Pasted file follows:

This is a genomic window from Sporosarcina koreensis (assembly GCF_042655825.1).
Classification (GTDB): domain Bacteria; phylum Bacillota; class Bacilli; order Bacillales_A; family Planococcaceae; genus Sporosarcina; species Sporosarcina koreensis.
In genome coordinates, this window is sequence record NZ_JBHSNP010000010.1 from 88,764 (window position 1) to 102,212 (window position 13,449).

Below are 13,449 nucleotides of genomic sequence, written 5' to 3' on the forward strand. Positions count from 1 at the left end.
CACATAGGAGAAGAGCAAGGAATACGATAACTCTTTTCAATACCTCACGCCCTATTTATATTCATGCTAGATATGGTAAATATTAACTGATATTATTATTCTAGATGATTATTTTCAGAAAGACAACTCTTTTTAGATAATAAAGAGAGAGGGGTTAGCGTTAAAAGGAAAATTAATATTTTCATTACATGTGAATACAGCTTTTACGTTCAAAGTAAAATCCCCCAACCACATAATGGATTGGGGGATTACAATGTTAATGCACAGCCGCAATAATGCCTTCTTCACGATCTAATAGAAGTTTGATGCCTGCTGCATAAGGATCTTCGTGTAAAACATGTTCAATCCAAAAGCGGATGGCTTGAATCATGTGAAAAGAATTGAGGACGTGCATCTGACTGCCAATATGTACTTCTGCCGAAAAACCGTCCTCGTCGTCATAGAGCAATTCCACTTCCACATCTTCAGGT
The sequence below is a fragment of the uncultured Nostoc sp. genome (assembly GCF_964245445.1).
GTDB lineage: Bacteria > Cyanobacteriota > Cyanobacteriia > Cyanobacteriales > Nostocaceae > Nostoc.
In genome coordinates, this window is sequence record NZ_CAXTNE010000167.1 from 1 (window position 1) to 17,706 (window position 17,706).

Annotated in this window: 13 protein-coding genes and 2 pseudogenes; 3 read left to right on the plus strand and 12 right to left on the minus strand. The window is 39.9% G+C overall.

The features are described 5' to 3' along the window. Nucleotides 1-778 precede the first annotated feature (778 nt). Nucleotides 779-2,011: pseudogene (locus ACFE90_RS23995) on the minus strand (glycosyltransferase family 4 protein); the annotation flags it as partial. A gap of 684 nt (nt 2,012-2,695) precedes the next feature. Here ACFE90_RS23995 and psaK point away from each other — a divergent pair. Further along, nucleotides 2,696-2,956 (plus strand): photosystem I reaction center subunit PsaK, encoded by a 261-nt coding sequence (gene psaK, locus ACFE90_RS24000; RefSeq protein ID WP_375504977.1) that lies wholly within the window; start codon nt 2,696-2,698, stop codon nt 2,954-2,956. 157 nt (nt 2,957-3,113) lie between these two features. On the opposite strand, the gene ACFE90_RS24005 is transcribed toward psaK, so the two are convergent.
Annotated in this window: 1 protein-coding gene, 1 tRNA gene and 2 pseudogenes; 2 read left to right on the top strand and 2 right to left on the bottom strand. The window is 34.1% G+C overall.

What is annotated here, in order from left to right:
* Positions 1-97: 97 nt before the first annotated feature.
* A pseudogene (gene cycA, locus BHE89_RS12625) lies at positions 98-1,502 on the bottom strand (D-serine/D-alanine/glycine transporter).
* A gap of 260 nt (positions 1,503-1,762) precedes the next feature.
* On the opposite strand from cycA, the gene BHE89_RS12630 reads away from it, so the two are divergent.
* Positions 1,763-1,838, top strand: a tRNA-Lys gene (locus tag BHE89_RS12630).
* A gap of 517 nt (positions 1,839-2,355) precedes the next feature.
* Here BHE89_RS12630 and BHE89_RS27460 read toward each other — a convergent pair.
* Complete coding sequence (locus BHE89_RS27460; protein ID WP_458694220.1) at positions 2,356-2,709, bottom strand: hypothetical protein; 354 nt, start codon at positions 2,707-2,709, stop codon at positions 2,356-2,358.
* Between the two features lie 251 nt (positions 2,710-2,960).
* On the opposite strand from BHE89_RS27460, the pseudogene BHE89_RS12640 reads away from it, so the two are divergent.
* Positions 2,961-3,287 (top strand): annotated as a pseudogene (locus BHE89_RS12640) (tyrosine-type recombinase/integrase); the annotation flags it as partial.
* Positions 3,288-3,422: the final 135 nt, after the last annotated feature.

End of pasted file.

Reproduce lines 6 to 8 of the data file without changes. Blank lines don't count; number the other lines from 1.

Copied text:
The sequence below is a fragment of the uncultured Nostoc sp. genome (assembly GCF_964245445.1).
GTDB lineage: Bacteria > Cyanobacteriota > Cyanobacteriia > Cyanobacteriales > Nostocaceae > Nostoc.
In genome coordinates, this window is sequence record NZ_CAXTNE010000167.1 from 1 (window position 1) to 17,706 (window position 17,706).